Teach for America Is Filling a Gap
In "Where Will We Find Tomorrow's Teachers?" (Learning, March 17), it says Teach for America critics argue that the program "doesn't include enough training and is robbing at-risk students of quality teachers."
It is important to understand that TFA corps members are placed in districts with major teacher shortages. The turnover in my district averages 20 new teachers a year, often leaving positions open all year. In these areas, no certification is even required. Anyone could walk in and apply. But they don't.
TFA corps members are at least filling some of these positions, and unlike permanent subs, they have a working know-ledge and excitement for their subjects. My students ask me daily if I'll be returning next year, having had three math teachers in two years. Placing corps members in these schools is hardly robbing the children of anything.
Secondly, the assumption that TFA corps members are not quality teachers is unfounded. Training does not necessarily produce quality. Any teacher will tell you quality comes with experience and desire. TFA recruits some of the most talented, creative, well-educated, and committed college graduates. They believe in children, believe in education, and are willing to give all their time (and often money) in order to provide the best possible education. In my county, TFA corps members have been nominated for Teacher of the Year awards and produce some of the highest test results. These are good indications of quality teaching.
Most important, however, is that even the highest quality teacher cannot change the socioeconomic situation in which these children are raised. My students start to deviate from the averages around second or third grade, when teachers start requiring homework. These children return to empty houses, or to adults who do not value education. They are taught to accept their station in life, without question. And what is this station? Poor, uneducated, welfare-dependent, single- or no-parent homes.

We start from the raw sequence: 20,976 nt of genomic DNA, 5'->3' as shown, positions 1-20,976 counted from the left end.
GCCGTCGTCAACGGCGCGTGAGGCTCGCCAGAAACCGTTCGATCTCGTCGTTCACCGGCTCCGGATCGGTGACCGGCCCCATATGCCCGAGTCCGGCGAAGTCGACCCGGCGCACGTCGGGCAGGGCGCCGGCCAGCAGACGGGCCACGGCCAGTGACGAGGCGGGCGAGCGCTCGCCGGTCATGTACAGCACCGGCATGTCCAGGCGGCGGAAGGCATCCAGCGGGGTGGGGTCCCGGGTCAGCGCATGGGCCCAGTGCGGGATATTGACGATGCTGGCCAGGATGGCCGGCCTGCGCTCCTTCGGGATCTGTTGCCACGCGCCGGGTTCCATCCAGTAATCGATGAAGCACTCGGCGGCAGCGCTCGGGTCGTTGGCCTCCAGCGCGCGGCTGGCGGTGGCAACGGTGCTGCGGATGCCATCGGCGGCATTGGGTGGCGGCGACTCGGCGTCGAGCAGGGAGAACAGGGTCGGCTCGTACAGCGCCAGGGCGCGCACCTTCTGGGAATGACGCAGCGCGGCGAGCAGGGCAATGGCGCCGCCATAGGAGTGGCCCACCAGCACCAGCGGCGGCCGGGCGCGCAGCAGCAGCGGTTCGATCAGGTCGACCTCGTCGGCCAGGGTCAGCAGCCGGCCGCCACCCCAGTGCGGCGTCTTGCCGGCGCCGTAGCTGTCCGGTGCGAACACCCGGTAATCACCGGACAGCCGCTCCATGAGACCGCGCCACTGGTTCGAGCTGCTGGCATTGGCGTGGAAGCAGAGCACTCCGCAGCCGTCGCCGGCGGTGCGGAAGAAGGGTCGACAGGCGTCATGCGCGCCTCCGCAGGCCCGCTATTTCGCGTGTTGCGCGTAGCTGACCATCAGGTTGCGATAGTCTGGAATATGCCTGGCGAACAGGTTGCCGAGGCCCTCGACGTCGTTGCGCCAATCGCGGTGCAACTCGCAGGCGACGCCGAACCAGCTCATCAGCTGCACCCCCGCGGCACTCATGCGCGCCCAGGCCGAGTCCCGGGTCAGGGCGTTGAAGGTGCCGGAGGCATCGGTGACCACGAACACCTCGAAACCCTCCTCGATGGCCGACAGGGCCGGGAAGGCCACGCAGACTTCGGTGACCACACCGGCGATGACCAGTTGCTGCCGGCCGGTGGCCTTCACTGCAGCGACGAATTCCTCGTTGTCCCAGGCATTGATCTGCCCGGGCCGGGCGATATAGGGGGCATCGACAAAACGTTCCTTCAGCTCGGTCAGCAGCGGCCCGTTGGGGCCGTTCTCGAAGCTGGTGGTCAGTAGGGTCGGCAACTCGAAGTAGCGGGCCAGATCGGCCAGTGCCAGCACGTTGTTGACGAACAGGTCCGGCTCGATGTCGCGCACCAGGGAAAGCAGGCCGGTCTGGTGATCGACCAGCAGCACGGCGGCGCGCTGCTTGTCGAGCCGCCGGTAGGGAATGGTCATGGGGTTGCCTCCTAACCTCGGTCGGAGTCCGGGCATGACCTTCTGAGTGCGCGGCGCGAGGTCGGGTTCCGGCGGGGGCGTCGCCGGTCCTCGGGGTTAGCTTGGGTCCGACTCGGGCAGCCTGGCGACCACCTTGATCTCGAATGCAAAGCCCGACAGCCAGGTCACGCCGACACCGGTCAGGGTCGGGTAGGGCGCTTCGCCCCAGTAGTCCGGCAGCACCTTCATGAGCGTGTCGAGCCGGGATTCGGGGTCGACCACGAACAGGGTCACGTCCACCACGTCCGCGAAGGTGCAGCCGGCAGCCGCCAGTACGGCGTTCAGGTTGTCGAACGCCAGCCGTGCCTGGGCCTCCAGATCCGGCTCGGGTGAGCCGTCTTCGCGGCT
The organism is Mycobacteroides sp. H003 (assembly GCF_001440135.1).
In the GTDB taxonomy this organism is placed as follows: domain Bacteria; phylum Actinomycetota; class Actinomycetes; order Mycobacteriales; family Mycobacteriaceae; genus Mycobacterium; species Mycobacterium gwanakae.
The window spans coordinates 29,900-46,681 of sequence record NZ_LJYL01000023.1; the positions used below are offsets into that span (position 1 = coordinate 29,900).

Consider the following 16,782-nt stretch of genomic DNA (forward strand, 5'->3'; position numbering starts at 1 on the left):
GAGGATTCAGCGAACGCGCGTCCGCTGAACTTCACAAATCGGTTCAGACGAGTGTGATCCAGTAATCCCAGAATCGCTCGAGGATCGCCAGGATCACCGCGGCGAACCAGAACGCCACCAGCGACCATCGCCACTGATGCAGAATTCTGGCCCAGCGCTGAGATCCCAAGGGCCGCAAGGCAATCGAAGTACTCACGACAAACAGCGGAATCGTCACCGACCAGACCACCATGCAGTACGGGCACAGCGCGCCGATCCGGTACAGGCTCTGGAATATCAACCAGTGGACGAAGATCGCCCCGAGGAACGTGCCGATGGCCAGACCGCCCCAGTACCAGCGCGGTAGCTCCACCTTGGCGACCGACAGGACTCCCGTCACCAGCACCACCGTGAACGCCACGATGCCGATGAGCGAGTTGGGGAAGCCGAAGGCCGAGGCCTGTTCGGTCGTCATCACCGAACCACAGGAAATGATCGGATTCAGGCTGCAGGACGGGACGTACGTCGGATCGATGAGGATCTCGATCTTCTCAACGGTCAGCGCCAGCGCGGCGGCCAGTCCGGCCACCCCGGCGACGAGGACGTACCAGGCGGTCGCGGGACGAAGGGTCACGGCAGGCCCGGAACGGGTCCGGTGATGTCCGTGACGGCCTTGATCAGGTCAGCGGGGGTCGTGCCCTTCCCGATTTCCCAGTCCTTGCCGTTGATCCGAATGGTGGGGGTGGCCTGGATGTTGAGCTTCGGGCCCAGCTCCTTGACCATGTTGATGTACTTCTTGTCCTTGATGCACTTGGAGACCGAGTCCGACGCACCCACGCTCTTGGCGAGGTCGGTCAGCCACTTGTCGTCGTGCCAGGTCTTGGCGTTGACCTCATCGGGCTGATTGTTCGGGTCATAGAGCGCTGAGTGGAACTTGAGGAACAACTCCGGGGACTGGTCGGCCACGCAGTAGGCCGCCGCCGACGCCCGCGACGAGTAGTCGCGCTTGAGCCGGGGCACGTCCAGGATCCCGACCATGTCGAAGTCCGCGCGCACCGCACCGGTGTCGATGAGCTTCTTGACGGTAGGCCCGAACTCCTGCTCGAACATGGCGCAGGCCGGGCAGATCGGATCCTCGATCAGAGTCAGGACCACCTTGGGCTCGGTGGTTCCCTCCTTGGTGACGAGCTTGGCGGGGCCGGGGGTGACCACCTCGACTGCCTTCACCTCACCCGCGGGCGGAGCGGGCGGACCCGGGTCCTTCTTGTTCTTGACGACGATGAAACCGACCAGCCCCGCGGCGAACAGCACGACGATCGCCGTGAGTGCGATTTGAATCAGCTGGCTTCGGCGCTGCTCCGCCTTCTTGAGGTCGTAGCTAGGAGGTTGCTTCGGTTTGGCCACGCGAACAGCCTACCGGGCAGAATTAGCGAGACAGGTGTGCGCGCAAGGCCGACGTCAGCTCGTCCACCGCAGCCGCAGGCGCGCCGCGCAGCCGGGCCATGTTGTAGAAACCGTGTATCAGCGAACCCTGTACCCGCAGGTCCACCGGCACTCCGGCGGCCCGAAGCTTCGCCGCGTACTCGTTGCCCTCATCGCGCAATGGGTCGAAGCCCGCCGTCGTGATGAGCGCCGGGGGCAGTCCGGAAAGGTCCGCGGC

Also, as education theory heads toward integrated curriculums, exploratory learning, and modifications for different learning styles, what do we do with schools that can't even afford books? My school has no extracurricular activities - no music, theater, art, choir, yearbook, etc. These are variables outside the control of even the best teacher.
Teach for America may not be the ideal solution. Leaving classrooms empty, however, is no better. Quality education depends as heavily on family and community as it does on teachers. Until we decide to support families, schools, and teachers, our education system will continue to fail the majority of our children, particularly in under-resourced school districts across the country.
Maya Howe Dietz
Roanoke Rapids, N.C.
'97 corps member,
Teach for America
Money will draw talent to classroom
The "Reform Movement Targets Teacher Training" (Learning, March 17) correctly identifies some problems but dances around the one fundamental problem: underfunding. The solution, bluntly put, is throw money at schools. I guarantee you the talent will follow the money. I'm not saying that's right, but everything in this culture points to that.
My undergrad degree was in elementary education and I taught two years in Houston's public schools before becoming a lawyer. If you increase education school budgets, if you increase school administrator budgets, if you double teacher salaries, and if you stop building schools that look like medium-security prisons, I'll be back in a classroom, loving every minute of it!
Robert F. Alexander
The Monitor welcomes your letters and opinion articles. Because of the volume of mail, only a selection can be published, and we can neither acknowledge nor return unpublished submissions. All submissions are subject to editing. Letters must be signed and include your mailing address and telephone number.
Mail letters to "Readers Write," and opinion articles to Opinion Page, One Norway St., Boston, MA 02115, or fax to 617-450-2317, or e-mail to firstname.lastname@example.org